Magdalena, still age 5. Combination of my new Fuji X-E1, the 35mm 1.4, new portable monolight, and my favorite model. I think it’s an enormous leap in quality.
Some of my favorite photographers used their family as art subjects… Ralph Eugene Meatyard, Sally Mann, Harry Callahan. You’ve got a subject that you have strong feelings about and access to at all parts of the day, and that subject knows the photographer well and family members get to be creative together. Definitely a path worth exploring.
A new lens came in the mail, the Fujinon 50mm 1.4. I got it by trading in my beat-up Nikon D700, a full frame camera that I’d had for over 4 years and was holding on to because, well, “I could use a backup camera” and “it’s a full frame and my new one isn’t” and other excuses But truth be told modern technology is only modern within a 3 year span, and whatever you replace
Around 2006 through 2009 I photographed a lot of animals. It was a subject matter that was easier to pursue when the kids were in strollers and I had a functional 70-300mm lens. Then the lens broke and I had transitioned into model photography… Then a couple weeks back Fuji initiated a sale on their X series lenses, and I snatched up the 55-200mm (equivalent to a 70-300mm with the mirrorless camera). The first destination was Wildlife World Zoo outside of Phoenix, a place that has really easy access to the wildlife. Tele work is not so easy for me to get in the swing of shooting, as I usually stick to a normal prime lens and have a good sense of how near/ far I need to be.
I made a lot of ceramic sculptural masks recently; photo shoots really slow down in the week leading to Christmas all the way to late January, and kids are on vacation, so there’s not much to do but sculpt. I watched a documentary on Famous Monsters of Filmland and tackled a bunch of those characters, and I also did several guys inspired by the late King of Comics, Jack Kirby. I just fell in love with his approach to faces. Large brows, huge ugly teeth on villains. If I tried to do a Neal Adams sculpture I wouldn’t know where to begin, but these characters have the strongest lines and weight and power. Currently up for grabs on Etsy. Feel free to contact me for commission requests!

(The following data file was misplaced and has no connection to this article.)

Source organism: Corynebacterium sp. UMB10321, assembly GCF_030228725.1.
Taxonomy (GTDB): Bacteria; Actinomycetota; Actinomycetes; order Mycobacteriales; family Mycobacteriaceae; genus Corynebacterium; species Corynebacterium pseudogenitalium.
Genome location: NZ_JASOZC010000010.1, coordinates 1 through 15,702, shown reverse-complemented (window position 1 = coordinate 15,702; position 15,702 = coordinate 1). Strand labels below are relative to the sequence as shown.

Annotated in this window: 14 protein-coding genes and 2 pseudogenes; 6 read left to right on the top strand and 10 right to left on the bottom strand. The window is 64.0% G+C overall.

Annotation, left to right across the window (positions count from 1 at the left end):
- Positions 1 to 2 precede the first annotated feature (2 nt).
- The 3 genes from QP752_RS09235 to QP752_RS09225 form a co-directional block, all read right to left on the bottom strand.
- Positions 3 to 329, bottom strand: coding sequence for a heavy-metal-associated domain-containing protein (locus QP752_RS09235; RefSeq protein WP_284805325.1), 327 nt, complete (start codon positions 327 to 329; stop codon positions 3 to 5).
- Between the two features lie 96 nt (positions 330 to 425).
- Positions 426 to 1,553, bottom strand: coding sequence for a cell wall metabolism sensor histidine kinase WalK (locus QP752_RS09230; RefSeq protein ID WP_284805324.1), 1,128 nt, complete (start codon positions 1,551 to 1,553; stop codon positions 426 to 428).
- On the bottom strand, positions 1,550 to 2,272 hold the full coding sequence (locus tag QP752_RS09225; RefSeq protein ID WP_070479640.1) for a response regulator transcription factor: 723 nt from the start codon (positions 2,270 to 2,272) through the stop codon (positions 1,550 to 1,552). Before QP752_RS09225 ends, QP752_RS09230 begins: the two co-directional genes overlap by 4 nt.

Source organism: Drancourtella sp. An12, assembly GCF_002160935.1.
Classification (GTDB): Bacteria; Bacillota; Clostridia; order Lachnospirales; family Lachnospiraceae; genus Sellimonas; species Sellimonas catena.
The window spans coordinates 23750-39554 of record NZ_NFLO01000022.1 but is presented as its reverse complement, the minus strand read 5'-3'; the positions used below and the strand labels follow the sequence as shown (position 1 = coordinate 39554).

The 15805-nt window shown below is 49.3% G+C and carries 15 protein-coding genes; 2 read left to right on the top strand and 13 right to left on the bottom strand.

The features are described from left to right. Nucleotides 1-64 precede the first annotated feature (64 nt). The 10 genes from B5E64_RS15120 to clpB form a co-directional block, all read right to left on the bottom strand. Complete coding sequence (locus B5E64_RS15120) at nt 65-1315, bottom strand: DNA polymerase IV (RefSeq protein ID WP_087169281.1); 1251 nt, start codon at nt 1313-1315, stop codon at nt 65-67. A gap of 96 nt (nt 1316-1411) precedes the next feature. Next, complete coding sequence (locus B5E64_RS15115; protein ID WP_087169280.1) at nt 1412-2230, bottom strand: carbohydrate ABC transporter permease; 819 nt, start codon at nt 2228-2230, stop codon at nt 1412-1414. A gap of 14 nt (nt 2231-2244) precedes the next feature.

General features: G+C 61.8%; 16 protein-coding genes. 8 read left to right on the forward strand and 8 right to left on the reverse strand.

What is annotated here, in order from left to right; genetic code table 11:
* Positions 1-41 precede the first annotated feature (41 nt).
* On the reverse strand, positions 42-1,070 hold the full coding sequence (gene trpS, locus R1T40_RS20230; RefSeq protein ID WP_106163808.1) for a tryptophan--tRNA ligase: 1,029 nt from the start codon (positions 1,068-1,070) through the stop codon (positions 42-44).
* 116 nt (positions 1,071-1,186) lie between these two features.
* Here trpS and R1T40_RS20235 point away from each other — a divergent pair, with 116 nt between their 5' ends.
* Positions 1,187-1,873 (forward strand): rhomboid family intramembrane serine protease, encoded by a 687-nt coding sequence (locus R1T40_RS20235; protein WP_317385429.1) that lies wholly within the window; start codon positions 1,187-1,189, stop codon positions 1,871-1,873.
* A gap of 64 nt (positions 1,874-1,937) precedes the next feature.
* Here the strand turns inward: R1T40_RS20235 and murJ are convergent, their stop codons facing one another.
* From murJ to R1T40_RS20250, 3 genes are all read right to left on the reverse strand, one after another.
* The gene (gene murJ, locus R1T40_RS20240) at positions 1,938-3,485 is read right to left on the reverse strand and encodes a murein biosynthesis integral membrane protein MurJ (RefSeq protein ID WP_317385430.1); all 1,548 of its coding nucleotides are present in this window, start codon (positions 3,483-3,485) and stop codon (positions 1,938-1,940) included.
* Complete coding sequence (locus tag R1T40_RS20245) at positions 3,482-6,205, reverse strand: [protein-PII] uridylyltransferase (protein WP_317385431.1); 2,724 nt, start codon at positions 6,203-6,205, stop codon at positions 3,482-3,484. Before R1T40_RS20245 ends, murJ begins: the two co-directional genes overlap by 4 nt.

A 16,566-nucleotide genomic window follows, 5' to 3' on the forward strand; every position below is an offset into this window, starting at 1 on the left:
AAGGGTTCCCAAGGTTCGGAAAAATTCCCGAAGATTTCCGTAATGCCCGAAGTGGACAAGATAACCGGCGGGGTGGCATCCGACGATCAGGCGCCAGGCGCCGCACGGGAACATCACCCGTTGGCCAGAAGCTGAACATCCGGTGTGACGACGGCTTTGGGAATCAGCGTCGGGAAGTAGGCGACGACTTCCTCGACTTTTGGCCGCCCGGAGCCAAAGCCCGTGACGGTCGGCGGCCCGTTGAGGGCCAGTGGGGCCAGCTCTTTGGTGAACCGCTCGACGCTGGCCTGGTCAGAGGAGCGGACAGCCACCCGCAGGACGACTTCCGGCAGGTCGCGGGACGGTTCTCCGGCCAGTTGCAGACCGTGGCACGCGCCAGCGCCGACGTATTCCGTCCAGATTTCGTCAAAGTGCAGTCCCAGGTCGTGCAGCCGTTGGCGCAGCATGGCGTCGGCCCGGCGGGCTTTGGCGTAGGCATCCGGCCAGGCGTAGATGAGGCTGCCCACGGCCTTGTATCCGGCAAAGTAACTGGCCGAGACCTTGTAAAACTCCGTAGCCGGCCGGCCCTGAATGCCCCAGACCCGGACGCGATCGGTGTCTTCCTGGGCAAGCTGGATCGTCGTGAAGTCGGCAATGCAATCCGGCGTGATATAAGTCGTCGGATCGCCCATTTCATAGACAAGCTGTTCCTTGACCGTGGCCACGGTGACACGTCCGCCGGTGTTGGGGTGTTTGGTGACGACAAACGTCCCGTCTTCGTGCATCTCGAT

With two young kids I spend a lot of time consuming children’s entertainment, and thinking about what made an impression on me as a kid. Around age 10 I recieved a book on Looney Toons animation that had a very in-depth view into the making of the cartoons. It was then I realized some directors were better than others, and some cartoons were actual ground breaking milestones. The single best cartoon of all Looney Toons was, in my mind, Chuck Jones’ 4th-wall-breaking torture of Daffy Duck in “Duck Amuck.”